Its largest lake is so dry that China is digging deep to water crops


In this aerial photo released by Chinese news agency Xinhua, water flows through channels in the bed of Poyang Lake, China’s largest freshwater lake, in east China’s Jiangxi Province, Monday, August 22, 2022. With China’s largest freshwater lake reduced to just 25 percent of its usual size by drought, work crews are digging trenches to keep water flowing to irrigate crops. (Wan Xiang/Xinhua via AP)


As China’s largest freshwater lake has been reduced to just 25% of its usual size by a severe drought, work crews are digging trenches to keep water flowing to one of the main rice-growing regions from the country.

The dramatic decline of Poyang Lake in the landlocked southeastern province of Jiangxi had also cut off irrigation channels to nearby farmlands. The teams, using excavators to dig trenches, only work after dark due to the extreme heat of the day, the official Xinhua news agency reported.

A severe heat wave is wreaking havoc across much of southern China. High temperatures have sparked mountain fires that have forced the evacuation of 1,500 people in the southwest, and factories have been ordered to cut output as hydroelectric plants cut output amid drought conditions. Extreme heat and drought have withered crops and narrowed rivers, including the giant Yangtze, disrupting cargo traffic.

Fed by major rivers in China, Lake Poyang averages about 3,500 square kilometers (1,400 square miles) in peak season, but contracted to just 737 square kilometers (285 square miles) during the recent drought.

As determined by water level, the lake officially entered this year’s dry season on August 6, earlier than at any time since records began in 1951. Hydrological records prior to this date are incomplete, although it looks like the lake is at or around its lowest level. level in recent history.

In addition to providing water for agriculture and other uses, the lake is a major stopover for migratory birds heading south for the winter.

China is more accustomed to dealing with the opposite problem: seasonal rains that trigger landslides and floods every summer. Two years ago, villages and fields of rice, cotton, maize and beans around Poyang Lake were flooded after torrential rains.

This year, a wide swath of western and central China experienced days of temperatures exceeding 40 degrees Celsius (104 Fahrenheit) in heat waves that started earlier and lasted longer than usual.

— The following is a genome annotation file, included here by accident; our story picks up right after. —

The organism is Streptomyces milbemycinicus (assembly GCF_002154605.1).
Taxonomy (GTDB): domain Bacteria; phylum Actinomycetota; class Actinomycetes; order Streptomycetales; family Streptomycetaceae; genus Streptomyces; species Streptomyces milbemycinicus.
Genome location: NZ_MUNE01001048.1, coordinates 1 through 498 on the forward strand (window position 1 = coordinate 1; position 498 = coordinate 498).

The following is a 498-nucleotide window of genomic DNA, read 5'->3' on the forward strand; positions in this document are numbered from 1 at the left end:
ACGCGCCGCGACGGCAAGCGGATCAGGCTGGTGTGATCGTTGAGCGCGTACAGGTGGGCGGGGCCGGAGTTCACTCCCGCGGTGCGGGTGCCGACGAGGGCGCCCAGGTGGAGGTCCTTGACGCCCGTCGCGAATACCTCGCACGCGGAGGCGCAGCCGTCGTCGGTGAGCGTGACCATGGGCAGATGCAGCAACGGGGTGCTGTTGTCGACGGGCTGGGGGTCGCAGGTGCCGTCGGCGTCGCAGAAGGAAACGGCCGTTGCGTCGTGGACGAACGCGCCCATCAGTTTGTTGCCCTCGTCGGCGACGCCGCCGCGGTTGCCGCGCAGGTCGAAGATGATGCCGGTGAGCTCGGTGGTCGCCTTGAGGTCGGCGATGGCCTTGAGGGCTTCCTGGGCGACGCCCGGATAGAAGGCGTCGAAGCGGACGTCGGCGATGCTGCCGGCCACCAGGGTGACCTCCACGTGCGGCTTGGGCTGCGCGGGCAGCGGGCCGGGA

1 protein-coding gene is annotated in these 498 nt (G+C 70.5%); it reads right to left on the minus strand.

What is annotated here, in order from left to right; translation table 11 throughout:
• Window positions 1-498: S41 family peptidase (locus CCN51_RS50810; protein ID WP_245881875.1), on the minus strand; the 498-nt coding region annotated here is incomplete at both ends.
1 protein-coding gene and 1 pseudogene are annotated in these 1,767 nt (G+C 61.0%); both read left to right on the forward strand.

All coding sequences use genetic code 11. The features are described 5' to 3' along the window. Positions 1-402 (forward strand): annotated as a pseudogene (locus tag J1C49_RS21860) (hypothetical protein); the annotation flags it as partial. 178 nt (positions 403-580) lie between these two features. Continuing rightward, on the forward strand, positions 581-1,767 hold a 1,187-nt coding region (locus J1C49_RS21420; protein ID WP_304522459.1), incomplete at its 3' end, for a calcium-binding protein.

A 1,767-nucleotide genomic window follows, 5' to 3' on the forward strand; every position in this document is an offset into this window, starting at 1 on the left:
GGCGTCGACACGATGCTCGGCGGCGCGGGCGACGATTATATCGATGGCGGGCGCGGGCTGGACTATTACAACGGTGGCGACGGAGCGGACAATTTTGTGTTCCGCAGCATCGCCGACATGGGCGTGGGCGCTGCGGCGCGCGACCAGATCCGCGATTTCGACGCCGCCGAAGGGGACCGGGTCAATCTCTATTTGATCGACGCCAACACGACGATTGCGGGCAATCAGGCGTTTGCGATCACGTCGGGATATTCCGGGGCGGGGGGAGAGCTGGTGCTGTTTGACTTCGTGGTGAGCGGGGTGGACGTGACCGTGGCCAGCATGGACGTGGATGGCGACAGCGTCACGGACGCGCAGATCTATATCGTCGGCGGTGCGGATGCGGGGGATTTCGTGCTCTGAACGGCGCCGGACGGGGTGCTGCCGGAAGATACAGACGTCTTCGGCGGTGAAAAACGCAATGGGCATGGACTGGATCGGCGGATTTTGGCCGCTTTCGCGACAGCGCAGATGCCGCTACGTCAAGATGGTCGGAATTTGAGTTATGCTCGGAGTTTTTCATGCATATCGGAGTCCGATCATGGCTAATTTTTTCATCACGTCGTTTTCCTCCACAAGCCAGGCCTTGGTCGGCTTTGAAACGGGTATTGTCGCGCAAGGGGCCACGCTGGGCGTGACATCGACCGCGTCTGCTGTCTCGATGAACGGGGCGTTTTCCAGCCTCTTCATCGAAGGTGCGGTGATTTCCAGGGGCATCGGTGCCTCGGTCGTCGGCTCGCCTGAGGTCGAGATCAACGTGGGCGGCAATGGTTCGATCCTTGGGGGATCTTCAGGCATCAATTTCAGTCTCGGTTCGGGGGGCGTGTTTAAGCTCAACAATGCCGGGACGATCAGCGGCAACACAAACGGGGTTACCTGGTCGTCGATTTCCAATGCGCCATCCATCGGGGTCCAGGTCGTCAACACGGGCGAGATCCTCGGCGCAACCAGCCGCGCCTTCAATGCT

The heat is likely linked to human-caused climate change, although scientists have yet to do the complex calculations and computer simulations to say for sure.

“The heat is certainly breaking records and is certainly aggravated by human-induced climate change,” said Maarten van Aalst, director of the Red Cross Red Crescent Climate Center in the Netherlands. “Drought is always a bit more complex.”

The “truly breathtaking temperatures scorching China” are linked to a blocked jet stream – the river of air that moves weather systems around the world – said Jennifer Francis, a climatologist at the Woodwell Climate Research Center in Falmouth, Massachusetts.

She said an elongated area of ​​relatively high atmospheric pressure hovering over western Russia is responsible for heat waves in China and Europe this year. In the case of China, the high pressure prevents cool air masses and precipitation from entering the region.

“When hot, dry conditions stay locked in, the ground dries out and warms up more easily, further strengthening the overhead heating dome,” Francis said.

In the hard-hit city of Chongqing, some malls have been told to only open from 4 p.m. to 9 p.m. to save energy. Residents sought respite in the cool air-raid shelters dating back to World War II.

This mirrors the situation in Europe and elsewhere in the northern hemisphere, with high temperatures harming public health, food production and the environment.


Associated Press science writer Seth Borenstein in Washington, DC, contributed to this report.


For more on AP’s climate coverage, go to

Lynn A. Saleh